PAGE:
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Betaseed hand crossing

A research technician carefully conducts the hand crossing process within the greenhouse at the current Betaseed Inc. location in Kimberly. The process uses tweezers to control which plants pollinate one another.

KIMBERLY — The land outside Kimberly had everything Betaseed Inc. was looking for: uniformity of soil, good water rights and access to public researchers with the U.S. Department of Agriculture.

And, “It was more or less in the center of the sugar beet growing region,” said Betaseed Research Stations Director Steve Kober.

Those factors were what initially drew the Minnesota-based company to Idaho for its western U.S. research facility in 1973. But over time, while the area still meets those needs, the Kimberly town limits have expanded, now encompassing Betaseed’s seed processing and greenhouses. Betaseed has sold land to the school district and purchased more land south of town for research trials, but it continues to grow crops in town.

“As the city of Kimberly builds around us, we’re sort of out of place in our current location,” Kober said.

Over the next 18 months, Betaseed plans to build more at its farm outside of town, bringing a $7.8 million investment. The build-out will include:

  • A 3,600 square-foot equipment shed.
  • A 7,500 square-foot seedling building.
  • A 50,000 square-foot expansion area for future growth.
  • A 12,000 square-foot office space.
  • A 2,160 square-foot wash pad and fuel station for farming equipment.
  • A new seed processing building.
  • A maintenance shop/equipment storage building.

“The expansion at the new facility really secures our future in the Kimberly area,” Betaseed President John Enright said.

For its expansion, Betaseed was required to obtain a conditional use permit from Twin Falls County. The company actually applied for, and received, that permit about 10 years ago, Kober said. That’s because just prior to the housing bubble burst, the city of Kimberly had considered building a street through Betaseed’s property in town.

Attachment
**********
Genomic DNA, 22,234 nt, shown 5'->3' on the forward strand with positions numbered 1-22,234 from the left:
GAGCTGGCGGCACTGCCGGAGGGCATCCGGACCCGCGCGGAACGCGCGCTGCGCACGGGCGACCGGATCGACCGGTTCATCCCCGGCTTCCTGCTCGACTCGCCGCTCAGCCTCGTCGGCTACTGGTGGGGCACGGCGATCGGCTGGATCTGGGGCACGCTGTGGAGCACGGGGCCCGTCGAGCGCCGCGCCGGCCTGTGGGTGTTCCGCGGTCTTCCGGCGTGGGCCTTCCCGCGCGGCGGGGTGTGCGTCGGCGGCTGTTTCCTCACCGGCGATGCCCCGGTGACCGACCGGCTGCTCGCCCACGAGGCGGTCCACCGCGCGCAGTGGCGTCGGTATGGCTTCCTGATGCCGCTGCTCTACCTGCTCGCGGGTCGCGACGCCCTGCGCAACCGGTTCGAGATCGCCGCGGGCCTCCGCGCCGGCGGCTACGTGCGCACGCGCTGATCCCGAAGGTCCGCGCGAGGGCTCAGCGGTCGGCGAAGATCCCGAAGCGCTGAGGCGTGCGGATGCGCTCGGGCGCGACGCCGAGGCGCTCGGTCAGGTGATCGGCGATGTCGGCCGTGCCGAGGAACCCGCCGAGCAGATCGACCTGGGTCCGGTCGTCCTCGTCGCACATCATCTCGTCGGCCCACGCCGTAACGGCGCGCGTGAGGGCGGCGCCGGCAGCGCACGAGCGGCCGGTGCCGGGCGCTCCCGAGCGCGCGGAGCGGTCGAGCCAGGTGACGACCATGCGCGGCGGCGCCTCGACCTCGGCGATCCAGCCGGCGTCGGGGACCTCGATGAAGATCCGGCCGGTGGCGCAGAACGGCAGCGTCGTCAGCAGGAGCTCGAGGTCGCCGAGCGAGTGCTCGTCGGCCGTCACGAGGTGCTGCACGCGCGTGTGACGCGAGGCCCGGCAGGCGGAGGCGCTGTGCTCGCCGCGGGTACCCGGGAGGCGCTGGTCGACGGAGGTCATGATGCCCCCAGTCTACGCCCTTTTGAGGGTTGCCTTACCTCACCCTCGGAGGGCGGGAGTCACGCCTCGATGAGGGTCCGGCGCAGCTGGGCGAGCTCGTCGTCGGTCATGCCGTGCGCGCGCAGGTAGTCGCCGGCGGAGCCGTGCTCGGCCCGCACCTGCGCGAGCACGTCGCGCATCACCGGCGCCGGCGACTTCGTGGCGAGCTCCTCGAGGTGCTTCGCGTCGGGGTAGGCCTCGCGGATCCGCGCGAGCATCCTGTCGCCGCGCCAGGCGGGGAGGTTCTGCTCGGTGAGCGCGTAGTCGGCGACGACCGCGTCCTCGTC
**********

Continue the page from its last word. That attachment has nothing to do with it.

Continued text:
Betaseed greenhouse

The existing greenhouses at the current Kimberly site in town are filled with employees and plants, and new facilities will increase greenhouse capacity.

“Our plan was that if the city wanted to build that road, we would relocate all those activities to our farm south of town,” Kober said.

That street never came to fruition, but Betaseed has added a storage building and a greenhouse in the meantime. Its office building had been built in the 1980s.

Now that company has approved the Kimberly research facility for a full build-out, it can expand its capacities in Idaho, Enright said. However, as the designs are now closer to being finalized, the company had to file for an amended conditional use permit. The Twin Falls County Planning and Zoning Commission considers that amendment at its meetings Tuesday and Thursday this week.

Betaseed Inc. has headquarters in Bloomington, Minn., and also owns four research stations and two seed production and operation facilities. Its Kimberly farm has 170 acres of irrigated farmland, where the company conducts research and breeding for sugar beet and corn growers in the West. Its primary focus has been to develop curly top tolerant hybrids for irrigated regions.

The trials often begin with a couple thousand different lines of crops. After hand-crossing plants, testing them for disease resistance and getting them to self-pollinate, Betaseed employees narrow down to get the best of the best — releasing three or four new varieties each year.

Betaseed self-pollinate

After a hand cross process at Betaseed, the seed is grown and forced to self-pollinate for two generations to produce new inbred lines for new seed varieties.

These new varieties also have to undergo years of testing by the sugar company before they can be approved for commercial purposes, Betaseed spokeswoman Lisa Butzer said.

“Sugar beets typically take eight to 10 years to develop one new hybrid variety that works in growers’ fields,” she said.

The Kimberly research operation has 30 full-time employees. The new buildings will help facilitate current needs and organic growth in the future, Enright said.

Betaseed estimates to have some of its staff and operations moved by next summer, but it will continue to operate at both sites until the city’s growth warrants a complete move outside of town. The current fields have perfect disease conditions for testing, Butzer said, so the company likely won’t stop trials there until it’s necessary.

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